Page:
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What We Loved at Berlin Bike Week

10 of our favorite bike design innovations, from a seatless BMX to coconut handle bars.

BMX race image by Katrin Greiling.

Every day in Berlin, an estimated 500,000 bicyclists take to the streets on their preferred mode of transportation. In fact, the German capital is increasingly becoming one of Europe's most bike-friendly cities. It's only fitting then that Berlin is host to one of the most creative and vibrant bike shows on the continent—the Berliner Fahrradschau (Berlin Bike Show)—now in its sixth year.

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Biking With Your Brain

Stressed-out cyclists may soon be able to find a city’s bike path of least resistance, thanks to a map that mines bikers’ brainwaves.

Photo via Wikimedia Commons

There are hundreds of maps, online, physical, or app-based, that can help you track your exercise and provide you with new outdoor running or cycling routes. Bike maps are especially important for cyclists who rely on the ability to find protected lanes and cyclist-friendly streets in order to remain safe while riding. However, one area all of these maps overlook is the degree of difficulty—not physical, but mental—cyclists can expect to experience on a given route, where tons of traffic or pothole-ridden pavement can make a simple bike commute seem like a matter of life and death.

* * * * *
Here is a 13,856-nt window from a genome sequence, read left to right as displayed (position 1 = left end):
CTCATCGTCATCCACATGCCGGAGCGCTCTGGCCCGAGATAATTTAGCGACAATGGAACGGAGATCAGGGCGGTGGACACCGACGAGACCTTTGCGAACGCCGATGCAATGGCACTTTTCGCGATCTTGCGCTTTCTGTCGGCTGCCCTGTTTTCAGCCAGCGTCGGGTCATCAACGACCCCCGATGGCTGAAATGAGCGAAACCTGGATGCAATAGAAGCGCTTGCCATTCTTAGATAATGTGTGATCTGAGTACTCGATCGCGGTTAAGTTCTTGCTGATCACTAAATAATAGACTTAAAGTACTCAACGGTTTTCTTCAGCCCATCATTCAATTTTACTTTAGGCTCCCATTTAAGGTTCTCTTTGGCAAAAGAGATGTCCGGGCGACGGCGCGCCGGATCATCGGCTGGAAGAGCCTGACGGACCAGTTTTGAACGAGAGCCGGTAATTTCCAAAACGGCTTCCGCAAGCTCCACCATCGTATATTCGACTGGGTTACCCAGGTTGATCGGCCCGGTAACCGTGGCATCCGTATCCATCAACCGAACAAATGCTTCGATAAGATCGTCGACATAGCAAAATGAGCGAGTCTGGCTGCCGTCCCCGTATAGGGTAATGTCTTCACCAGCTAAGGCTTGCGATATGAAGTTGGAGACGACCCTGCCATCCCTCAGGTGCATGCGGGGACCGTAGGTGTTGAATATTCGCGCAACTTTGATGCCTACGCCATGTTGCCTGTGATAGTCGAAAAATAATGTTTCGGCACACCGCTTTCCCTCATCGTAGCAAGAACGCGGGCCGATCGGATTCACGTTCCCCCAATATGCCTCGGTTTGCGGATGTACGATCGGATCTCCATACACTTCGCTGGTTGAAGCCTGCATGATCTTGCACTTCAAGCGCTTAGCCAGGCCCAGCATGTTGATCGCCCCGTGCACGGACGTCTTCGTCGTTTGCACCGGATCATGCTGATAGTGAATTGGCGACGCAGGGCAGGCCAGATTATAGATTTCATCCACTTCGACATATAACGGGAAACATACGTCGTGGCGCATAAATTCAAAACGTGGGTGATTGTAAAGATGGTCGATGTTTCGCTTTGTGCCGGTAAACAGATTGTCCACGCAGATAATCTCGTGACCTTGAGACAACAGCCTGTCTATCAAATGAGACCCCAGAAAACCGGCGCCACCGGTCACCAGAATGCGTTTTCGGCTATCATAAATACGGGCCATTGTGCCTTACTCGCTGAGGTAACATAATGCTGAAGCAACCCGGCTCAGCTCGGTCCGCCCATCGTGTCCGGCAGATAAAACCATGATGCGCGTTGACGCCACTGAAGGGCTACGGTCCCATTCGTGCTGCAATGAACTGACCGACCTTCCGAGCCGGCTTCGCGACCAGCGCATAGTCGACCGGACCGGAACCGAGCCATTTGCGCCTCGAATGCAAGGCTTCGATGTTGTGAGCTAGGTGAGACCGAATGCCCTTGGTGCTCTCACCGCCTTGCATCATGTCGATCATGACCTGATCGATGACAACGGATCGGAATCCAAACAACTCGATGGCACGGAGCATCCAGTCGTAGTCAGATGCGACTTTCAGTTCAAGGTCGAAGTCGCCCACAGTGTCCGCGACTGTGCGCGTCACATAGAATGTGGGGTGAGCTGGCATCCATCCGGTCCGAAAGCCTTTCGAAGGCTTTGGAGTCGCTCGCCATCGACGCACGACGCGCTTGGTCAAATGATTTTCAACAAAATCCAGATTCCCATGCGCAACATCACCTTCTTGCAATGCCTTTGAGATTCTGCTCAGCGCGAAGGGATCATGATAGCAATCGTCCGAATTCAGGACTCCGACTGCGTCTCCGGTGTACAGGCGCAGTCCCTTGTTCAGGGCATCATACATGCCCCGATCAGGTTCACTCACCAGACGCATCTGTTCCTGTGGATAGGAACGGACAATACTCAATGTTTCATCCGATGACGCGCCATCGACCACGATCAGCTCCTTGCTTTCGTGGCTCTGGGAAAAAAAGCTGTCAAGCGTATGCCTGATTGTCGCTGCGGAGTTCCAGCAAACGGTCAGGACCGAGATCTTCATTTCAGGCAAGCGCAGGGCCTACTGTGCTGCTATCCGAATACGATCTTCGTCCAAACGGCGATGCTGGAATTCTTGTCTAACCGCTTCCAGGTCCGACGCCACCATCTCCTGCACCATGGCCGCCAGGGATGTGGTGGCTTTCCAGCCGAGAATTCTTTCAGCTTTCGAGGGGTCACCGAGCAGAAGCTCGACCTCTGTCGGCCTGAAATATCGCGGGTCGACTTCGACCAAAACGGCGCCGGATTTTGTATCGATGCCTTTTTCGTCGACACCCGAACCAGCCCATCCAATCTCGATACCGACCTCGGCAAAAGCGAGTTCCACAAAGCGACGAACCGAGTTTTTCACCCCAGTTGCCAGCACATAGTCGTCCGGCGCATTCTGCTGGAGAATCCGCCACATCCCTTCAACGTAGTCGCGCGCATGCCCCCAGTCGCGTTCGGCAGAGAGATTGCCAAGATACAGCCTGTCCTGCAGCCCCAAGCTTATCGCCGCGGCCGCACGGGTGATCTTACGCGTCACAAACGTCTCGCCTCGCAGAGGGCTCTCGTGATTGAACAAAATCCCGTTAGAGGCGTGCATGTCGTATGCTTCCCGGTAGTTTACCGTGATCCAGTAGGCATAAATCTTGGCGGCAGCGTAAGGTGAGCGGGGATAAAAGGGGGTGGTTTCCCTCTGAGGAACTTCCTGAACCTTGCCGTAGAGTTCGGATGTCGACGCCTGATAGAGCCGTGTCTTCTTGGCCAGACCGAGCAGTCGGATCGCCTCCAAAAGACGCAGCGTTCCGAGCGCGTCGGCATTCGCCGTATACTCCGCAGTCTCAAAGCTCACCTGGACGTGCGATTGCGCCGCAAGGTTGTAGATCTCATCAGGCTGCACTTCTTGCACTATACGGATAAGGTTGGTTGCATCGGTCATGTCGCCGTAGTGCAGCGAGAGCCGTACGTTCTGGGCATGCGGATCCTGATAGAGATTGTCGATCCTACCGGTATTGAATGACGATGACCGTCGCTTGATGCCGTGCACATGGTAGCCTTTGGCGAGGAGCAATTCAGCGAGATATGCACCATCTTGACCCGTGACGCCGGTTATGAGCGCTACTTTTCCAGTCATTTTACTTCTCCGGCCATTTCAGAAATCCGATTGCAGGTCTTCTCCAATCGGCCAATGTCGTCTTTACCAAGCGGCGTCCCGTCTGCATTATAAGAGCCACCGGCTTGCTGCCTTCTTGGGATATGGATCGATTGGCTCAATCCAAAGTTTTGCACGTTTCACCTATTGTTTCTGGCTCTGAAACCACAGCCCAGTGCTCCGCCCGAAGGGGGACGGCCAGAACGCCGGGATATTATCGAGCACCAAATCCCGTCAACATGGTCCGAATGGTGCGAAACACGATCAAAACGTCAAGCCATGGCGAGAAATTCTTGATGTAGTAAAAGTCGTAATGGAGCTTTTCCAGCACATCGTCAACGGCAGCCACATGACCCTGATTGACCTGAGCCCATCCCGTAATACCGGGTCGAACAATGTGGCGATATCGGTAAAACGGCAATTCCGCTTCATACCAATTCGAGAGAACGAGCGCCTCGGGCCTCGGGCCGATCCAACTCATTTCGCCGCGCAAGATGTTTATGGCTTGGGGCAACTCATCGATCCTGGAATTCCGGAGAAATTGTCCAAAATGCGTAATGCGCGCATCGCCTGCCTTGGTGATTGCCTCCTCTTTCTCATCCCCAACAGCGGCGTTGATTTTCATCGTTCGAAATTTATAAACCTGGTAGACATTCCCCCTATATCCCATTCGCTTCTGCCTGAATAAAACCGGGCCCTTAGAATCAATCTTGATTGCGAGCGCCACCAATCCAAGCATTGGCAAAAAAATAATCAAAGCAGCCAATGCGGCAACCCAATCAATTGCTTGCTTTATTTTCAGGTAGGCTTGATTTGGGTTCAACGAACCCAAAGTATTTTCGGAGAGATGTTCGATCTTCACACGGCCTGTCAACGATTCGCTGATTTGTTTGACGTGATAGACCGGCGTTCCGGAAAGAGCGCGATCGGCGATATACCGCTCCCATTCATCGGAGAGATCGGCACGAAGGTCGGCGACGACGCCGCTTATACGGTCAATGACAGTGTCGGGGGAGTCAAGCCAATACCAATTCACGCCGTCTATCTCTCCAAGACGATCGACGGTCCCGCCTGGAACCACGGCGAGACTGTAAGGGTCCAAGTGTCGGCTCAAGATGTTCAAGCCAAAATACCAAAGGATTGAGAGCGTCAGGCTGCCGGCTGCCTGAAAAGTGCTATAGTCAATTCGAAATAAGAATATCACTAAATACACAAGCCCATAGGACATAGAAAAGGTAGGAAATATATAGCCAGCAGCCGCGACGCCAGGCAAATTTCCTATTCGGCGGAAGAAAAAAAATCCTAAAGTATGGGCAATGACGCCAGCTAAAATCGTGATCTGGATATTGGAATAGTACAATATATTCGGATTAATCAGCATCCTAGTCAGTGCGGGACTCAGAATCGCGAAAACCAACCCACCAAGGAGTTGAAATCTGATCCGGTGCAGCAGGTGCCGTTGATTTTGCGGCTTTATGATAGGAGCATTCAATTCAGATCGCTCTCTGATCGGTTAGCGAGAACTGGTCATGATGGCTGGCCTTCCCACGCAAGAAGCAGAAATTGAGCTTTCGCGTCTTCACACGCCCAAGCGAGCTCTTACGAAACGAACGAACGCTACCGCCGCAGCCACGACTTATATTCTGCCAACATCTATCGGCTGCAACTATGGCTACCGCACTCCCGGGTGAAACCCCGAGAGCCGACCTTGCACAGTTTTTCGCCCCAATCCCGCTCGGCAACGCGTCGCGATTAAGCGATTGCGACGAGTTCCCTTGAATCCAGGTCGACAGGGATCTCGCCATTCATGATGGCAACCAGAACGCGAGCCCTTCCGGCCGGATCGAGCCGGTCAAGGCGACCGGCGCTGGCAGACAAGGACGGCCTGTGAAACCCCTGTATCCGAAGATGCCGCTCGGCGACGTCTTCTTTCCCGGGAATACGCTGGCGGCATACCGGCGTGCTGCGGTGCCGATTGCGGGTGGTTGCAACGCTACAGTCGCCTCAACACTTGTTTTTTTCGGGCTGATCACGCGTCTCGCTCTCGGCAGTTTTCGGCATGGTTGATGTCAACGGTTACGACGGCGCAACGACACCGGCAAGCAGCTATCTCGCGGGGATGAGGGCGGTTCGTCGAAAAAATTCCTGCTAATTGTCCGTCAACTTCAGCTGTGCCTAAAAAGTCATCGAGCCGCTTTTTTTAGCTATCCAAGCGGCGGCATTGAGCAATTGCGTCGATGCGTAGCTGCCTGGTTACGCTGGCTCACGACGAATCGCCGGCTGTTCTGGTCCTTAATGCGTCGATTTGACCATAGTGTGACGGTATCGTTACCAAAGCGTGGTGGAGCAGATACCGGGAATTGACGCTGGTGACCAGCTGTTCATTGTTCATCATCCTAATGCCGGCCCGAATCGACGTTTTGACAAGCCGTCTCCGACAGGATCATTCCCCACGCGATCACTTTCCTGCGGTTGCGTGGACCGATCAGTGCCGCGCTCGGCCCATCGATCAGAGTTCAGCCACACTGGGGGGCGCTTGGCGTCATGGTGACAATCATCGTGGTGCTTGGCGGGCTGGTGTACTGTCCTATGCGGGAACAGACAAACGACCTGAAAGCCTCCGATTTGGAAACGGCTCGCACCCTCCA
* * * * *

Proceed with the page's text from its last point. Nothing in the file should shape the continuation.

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Pedal Pushers: Chicago to Become Bike Commuters' Fantasy Land

Rahm Emanuel says by year's end, his town will have 33 miles of protected bike lanes, making it the bike friendliest city in the states.

Copenhagen leads the way internationally as a cyclists' wonderland with its growing network of dedicated paths and "bike super highway," but the Windy City just announced big plans to outdo the biking infrastructure of local competitors like Minneapolis or Portland.

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